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Lynx is a fully-featured World Wide Web (WWW) browser for users on Unix, VMS, and other platforms running cursor-addressable, character-cell terminals or emulators. That includes vt100 terminals, other character-cell displays, and vt100 emulators such as Kermit or Procomm running on PCs or Macs.
For information on how to use Lynx see the Lynx User's Guide, or the Lynx help files.
Lynx was a product of the Distributed Computing Group within Academic Computing Services of The University of Kansas.
Lynx was originally developed by Lou Montulli, Michael Grobe, and Charles Rezac. Garrett Blythe created DosLynx and later joined the Lynx effort as well. Following the departures of Lou and Garrett for positions at Netscape in the summer of 1994, Craig Lavender provided support services for Lynx, and Ravikumar Kolli for DosLynx.
Lynx is maintained and supported by members of the Internet community coordinated via the lynx-dev mailing list.
Lynx is derived from material copyrighted by the University of Kansas. However most of the release (and corresponding copyright) is the work of developers on the lynx-dev mailing list. It is distributed without restrictions on usage or redistribution under the GNU General Public License (Version 2).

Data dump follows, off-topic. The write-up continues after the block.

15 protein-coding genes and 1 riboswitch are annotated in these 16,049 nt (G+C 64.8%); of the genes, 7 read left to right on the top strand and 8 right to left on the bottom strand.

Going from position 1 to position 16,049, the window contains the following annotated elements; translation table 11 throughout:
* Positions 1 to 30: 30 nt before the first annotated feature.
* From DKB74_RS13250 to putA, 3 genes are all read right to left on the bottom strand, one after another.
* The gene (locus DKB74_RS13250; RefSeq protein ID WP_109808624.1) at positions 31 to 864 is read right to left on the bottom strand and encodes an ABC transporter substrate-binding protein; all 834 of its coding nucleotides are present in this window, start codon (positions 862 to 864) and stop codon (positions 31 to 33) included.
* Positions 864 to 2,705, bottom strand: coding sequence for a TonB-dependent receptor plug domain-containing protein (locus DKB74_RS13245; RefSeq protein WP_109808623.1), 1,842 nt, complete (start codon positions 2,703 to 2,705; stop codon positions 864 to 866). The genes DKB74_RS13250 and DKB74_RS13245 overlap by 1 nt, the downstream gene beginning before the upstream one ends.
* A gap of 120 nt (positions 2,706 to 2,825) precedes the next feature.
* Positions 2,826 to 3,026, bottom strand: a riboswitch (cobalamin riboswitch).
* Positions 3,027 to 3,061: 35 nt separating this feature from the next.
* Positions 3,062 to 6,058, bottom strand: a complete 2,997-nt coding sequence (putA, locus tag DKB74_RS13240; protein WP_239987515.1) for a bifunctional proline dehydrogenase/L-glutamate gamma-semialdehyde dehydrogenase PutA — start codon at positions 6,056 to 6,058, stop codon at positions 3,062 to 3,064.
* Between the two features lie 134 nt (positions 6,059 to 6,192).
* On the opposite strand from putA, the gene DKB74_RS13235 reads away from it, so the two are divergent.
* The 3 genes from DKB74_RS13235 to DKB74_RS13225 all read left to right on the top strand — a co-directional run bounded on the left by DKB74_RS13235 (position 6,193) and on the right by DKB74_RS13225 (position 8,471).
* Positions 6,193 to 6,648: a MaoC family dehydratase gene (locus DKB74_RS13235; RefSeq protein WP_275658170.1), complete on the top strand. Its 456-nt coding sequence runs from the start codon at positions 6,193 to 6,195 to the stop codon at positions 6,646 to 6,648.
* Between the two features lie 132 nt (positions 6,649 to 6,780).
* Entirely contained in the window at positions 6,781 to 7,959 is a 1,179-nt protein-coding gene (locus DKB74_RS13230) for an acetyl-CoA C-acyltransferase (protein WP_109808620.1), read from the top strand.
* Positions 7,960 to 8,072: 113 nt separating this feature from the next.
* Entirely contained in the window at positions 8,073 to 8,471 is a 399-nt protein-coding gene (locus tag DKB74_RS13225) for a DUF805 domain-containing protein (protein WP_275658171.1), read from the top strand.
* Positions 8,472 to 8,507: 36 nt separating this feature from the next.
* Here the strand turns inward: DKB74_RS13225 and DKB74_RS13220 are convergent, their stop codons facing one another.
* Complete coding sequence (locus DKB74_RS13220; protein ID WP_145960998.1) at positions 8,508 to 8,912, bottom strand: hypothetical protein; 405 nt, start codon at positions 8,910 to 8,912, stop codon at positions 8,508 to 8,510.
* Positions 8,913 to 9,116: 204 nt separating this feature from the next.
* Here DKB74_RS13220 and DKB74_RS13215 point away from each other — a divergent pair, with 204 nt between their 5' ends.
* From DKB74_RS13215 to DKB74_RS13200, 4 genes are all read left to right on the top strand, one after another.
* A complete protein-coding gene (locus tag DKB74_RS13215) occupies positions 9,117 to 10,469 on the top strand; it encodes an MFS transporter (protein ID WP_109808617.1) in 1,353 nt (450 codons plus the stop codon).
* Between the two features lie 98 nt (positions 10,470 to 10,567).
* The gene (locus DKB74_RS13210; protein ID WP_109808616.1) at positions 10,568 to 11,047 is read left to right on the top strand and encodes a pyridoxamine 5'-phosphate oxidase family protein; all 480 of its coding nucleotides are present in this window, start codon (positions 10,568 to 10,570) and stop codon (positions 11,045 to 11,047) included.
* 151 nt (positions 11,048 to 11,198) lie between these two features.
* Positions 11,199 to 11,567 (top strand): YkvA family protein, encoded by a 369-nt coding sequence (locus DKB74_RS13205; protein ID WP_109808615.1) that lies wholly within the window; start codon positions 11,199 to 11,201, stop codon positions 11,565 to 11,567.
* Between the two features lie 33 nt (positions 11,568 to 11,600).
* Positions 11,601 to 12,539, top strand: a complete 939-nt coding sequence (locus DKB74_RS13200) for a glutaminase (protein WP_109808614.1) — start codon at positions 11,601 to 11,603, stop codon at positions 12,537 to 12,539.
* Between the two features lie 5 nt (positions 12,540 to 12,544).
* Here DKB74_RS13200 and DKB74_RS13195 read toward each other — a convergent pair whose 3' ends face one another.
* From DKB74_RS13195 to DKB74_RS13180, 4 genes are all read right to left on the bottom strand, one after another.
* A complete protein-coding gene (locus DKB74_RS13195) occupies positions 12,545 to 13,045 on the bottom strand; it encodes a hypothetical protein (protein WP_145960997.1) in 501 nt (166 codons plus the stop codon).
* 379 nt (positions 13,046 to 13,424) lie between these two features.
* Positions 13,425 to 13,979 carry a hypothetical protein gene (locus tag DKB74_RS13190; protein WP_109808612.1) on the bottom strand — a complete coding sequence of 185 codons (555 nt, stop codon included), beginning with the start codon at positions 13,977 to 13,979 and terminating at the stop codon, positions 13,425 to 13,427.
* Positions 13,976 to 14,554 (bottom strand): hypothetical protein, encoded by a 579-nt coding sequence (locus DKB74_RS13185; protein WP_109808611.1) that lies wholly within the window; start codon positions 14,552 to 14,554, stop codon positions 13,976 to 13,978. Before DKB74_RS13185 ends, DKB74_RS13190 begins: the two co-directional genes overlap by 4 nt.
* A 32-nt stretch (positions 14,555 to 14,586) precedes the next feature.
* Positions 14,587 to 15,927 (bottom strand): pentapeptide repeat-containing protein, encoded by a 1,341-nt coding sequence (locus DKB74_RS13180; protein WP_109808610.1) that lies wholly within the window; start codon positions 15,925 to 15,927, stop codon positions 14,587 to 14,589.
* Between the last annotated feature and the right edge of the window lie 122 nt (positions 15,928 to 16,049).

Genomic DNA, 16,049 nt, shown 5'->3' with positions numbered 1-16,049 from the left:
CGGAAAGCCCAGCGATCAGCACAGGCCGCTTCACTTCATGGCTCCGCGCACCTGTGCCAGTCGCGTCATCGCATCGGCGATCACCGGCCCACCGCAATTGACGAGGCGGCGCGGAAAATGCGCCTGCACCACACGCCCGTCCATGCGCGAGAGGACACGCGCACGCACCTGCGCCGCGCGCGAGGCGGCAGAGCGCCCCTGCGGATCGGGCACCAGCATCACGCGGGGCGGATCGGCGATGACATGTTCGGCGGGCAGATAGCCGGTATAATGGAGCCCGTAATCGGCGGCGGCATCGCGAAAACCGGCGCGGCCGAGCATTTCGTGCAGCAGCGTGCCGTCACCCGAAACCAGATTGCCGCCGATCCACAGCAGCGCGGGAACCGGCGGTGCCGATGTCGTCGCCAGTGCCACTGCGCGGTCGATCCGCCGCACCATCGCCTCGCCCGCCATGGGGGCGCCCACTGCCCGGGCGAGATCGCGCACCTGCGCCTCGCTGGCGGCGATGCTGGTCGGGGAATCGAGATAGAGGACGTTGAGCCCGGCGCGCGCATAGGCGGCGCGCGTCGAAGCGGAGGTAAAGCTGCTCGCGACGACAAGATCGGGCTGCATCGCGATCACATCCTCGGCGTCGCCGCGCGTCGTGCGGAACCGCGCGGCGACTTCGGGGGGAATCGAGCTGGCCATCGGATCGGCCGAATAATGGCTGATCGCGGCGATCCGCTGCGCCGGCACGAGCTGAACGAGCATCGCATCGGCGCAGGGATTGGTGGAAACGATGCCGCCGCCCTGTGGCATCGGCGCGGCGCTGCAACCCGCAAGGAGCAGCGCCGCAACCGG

Lynx was built over an early version of the Common Code Library developed by the CERN WWW Project. That code is copyrighted by CERN. Lynx contains other sections of code that are copyrighted by other institutions or individuals. The Lynx copyright does not override or invalidate those copyrights.
Thanks to Tim Berners-Lee and the other CERN World Wide Web wizards for the WWW client library code and all of their other work on the WWW project, NCSA and the Mosaic developers, and to everyone out in netland who has contributed to Lynx' development either directly (through comments or bug reports) or indirectly (through inspiration and development of other systems).
Also, special thanks go to Foteos Macrides who ported much of Lynx to VMS and did much of its development following Lou Montulli's and Garrett Blythe's departures from the University of Kansas, and to Earl Fogel of the University of Saskatchewan. Earl implemented the hypertext engine HYPERREZ in the Unix environment. HYPERREZ was developed by Niel Larson of Think.com and served as the model for the early versions of Lynx which did not use the WWW libraries and had their own hypertext format.
Information on obtaining the most current version of Lynx is available via the Lynx homepage.
We have a mailing list for lynx development discussion. If you are interested in joining the list, follow this link. There also are links to archives in html format for this mailing list.